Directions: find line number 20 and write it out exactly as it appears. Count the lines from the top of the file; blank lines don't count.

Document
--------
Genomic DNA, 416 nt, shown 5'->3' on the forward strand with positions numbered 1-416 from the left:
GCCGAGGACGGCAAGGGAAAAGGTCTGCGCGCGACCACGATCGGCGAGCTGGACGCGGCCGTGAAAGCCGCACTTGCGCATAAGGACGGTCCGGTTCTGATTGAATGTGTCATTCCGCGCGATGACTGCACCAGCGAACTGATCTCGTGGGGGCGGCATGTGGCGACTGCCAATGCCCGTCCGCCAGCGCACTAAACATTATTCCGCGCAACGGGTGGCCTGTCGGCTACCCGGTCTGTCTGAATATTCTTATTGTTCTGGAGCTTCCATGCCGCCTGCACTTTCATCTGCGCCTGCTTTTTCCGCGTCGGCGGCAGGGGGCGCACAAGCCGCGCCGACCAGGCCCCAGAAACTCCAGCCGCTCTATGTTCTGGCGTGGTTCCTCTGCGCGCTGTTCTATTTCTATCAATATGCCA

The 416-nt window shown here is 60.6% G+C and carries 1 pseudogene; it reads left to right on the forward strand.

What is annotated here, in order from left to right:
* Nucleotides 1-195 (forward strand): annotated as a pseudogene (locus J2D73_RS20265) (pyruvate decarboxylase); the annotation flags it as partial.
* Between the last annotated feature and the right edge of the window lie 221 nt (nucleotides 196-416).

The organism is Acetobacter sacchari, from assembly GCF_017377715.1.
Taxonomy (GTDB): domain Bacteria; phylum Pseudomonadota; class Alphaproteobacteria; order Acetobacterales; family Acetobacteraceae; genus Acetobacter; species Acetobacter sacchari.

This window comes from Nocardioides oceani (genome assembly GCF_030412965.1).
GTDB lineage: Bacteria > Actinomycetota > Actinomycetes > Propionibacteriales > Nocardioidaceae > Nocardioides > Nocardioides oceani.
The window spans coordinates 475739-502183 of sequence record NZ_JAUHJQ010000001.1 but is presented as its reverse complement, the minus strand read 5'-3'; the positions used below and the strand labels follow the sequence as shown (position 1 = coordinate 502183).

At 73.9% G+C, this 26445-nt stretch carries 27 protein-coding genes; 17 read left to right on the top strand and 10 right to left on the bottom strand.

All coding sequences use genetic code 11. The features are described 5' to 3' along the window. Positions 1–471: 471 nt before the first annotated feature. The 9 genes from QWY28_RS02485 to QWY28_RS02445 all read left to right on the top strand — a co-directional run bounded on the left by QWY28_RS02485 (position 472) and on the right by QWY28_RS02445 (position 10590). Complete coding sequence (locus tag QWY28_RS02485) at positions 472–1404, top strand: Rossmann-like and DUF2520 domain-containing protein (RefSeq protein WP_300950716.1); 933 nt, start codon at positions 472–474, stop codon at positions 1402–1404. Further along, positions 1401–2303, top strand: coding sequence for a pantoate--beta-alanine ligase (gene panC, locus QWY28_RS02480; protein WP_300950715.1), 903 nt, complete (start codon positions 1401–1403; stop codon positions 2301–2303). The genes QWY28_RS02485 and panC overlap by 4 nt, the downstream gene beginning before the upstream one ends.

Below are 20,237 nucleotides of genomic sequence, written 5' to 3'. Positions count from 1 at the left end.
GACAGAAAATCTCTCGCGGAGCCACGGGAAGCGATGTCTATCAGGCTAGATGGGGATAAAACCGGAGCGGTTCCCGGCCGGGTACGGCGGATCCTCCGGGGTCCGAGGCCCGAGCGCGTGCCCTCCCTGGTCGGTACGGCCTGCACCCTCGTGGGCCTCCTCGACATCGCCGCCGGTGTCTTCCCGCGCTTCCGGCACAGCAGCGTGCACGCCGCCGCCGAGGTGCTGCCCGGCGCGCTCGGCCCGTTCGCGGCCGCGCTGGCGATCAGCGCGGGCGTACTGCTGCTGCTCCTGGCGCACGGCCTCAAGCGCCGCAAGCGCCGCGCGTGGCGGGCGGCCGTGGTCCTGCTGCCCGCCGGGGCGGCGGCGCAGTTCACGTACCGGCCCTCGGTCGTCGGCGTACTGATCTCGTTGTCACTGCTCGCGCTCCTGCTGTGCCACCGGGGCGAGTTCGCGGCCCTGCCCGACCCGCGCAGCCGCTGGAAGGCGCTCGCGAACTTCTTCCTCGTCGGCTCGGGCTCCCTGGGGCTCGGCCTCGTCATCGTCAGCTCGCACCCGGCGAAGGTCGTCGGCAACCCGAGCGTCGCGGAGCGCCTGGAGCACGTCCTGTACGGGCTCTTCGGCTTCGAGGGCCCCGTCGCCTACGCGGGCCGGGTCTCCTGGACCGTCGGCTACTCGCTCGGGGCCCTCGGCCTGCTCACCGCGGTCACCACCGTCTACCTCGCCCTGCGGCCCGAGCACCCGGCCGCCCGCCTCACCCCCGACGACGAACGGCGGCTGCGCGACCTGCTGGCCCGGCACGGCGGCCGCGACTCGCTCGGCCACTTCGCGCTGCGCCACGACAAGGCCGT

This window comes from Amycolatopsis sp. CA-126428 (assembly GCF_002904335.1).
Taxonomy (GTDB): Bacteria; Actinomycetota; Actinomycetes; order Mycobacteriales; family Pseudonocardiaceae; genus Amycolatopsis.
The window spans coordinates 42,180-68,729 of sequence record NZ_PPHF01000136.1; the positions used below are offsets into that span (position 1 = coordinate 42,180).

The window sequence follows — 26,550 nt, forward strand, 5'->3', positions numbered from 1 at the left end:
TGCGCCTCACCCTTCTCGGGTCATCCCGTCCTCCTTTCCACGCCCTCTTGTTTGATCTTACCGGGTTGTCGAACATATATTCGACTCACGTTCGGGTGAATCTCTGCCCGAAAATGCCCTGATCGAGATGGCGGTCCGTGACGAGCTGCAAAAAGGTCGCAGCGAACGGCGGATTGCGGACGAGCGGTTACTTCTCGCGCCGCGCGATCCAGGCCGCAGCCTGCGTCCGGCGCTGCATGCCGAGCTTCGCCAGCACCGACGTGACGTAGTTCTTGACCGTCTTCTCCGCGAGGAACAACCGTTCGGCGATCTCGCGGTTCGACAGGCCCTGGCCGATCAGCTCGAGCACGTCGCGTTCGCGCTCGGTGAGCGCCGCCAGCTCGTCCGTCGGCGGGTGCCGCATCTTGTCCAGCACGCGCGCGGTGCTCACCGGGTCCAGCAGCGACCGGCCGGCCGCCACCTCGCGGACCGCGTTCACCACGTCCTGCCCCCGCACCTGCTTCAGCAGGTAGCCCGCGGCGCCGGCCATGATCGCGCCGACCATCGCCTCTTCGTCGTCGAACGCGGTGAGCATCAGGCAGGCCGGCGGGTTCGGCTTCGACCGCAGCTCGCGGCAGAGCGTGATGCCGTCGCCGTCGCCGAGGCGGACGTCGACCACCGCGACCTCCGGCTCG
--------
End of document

TGCGCCTCACCCTTCTCGGGTCATCCCGTCCTCCTTTCCACGCCCTCTTGTTTGATCTTACCGGGTTGTCGAACATATATTCGACTCACGTTCGGGTGAATCTCTGCCCGAAAATGCCCTGATCGAGATGGCGGTCCGTGACGAGCTGCAAAAAGGTCGCAGCGAACGGCGGATTGCGGACGAGCGGTTACTTCTCGCGCCGCGCGATCCAGGCCGCAGCCTGCGTCCGGCGCTGCATGCCGAGCTTCGCCAGCACCGACGTGACGTAGTTCTTGACCGTCTTCTCCGCGAGGAACAACCGTTCGGCGATCTCGCGGTTCGACAGGCCCTGGCCGATCAGCTCGAGCACGTCGCGTTCGCGCTCGGTGAGCGCCGCCAGCTCGTCCGTCGGCGGGTGCCGCATCTTGTCCAGCACGCGCGCGGTGCTCACCGGGTCCAGCAGCGACCGGCCGGCCGCCACCTCGCGGACCGCGTTCACCACGTCCTGCCCCCGCACCTGCTTCAGCAGGTAGCCCGCGGCGCCGGCCATGATCGCGCCGACCATCGCCTCTTCGTCGTCGAACGCGGTGAGCATCAGGCAGGCCGGCGGGTTCGGCTTCGACCGCAGCTCGCGGCAGAGCGTGATGCCGTCGCCGTCGCCGAGGCGGACGTCGACCACCGCGACCTCCGGCTCG